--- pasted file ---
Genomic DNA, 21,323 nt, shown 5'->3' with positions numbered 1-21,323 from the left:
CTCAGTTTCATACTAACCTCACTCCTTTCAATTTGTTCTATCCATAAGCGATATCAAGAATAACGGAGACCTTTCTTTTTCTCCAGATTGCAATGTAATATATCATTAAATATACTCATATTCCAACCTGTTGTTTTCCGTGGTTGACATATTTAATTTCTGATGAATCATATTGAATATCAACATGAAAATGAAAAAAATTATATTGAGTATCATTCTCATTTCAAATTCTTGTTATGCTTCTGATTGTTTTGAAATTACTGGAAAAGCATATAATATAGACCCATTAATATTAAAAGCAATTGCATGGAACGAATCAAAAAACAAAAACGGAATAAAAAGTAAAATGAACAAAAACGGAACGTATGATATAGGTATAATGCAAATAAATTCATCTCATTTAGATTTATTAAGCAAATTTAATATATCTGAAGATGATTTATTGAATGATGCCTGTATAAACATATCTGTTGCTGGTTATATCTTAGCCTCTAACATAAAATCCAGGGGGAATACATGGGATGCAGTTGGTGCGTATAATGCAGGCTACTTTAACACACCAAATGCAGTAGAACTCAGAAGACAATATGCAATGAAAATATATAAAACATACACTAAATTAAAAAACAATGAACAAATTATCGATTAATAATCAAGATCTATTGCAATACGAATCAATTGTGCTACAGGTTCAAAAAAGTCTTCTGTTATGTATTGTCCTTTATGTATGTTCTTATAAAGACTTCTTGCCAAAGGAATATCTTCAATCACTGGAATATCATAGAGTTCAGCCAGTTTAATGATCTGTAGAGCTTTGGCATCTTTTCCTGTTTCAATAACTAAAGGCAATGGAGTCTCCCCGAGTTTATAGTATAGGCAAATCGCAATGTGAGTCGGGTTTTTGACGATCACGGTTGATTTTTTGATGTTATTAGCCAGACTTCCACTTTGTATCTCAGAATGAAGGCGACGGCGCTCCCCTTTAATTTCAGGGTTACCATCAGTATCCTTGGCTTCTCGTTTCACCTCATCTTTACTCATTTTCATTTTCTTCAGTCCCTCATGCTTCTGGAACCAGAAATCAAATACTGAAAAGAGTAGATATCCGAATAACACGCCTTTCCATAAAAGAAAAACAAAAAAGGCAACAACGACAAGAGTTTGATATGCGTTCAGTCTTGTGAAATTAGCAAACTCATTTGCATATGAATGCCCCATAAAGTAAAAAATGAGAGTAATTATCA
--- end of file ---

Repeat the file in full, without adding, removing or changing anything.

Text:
Genomic DNA, 21,323 nt, shown 5'->3' with positions numbered 1-21,323 from the left:
CTCAGTTTCATACTAACCTCACTCCTTTCAATTTGTTCTATCCATAAGCGATATCAAGAATAACGGAGACCTTTCTTTTTCTCCAGATTGCAATGTAATATATCATTAAATATACTCATATTCCAACCTGTTGTTTTCCGTGGTTGACATATTTAATTTCTGATGAATCATATTGAATATCAACATGAAAATGAAAAAAATTATATTGAGTATCATTCTCATTTCAAATTCTTGTTATGCTTCTGATTGTTTTGAAATTACTGGAAAAGCATATAATATAGACCCATTAATATTAAAAGCAATTGCATGGAACGAATCAAAAAACAAAAACGGAATAAAAAGTAAAATGAACAAAAACGGAACGTATGATATAGGTATAATGCAAATAAATTCATCTCATTTAGATTTATTAAGCAAATTTAATATATCTGAAGATGATTTATTGAATGATGCCTGTATAAACATATCTGTTGCTGGTTATATCTTAGCCTCTAACATAAAATCCAGGGGGAATACATGGGATGCAGTTGGTGCGTATAATGCAGGCTACTTTAACACACCAAATGCAGTAGAACTCAGAAGACAATATGCAATGAAAATATATAAAACATACACTAAATTAAAAAACAATGAACAAATTATCGATTAATAATCAAGATCTATTGCAATACGAATCAATTGTGCTACAGGTTCAAAAAAGTCTTCTGTTATGTATTGTCCTTTATGTATGTTCTTATAAAGACTTCTTGCCAAAGGAATATCTTCAATCACTGGAATATCATAGAGTTCAGCCAGTTTAATGATCTGTAGAGCTTTGGCATCTTTTCCTGTTTCAATAACTAAAGGCAATGGAGTCTCCCCGAGTTTATAGTATAGGCAAATCGCAATGTGAGTCGGGTTTTTGACGATCACGGTTGATTTTTTGATGTTATTAGCCAGACTTCCACTTTGTATCTCAGAATGAAGGCGACGGCGCTCCCCTTTAATTTCAGGGTTACCATCAGTATCCTTGGCTTCTCGTTTCACCTCATCTTTACTCATTTTCATTTTCTTCAGTCCCTCATGCTTCTGGAACCAGAAATCAAATACTGAAAAGAGTAGATATCCGAATAACACGCCTTTCCATAAAAGAAAAACAAAAAAGGCAACAACGACAAGAGTTTGATATGCGTTCAGTCTTGTGAAATTAGCAAACTCATTTGCATATGAATGCCCCATAAAGTAAAAAATGAGAGTAATTATCA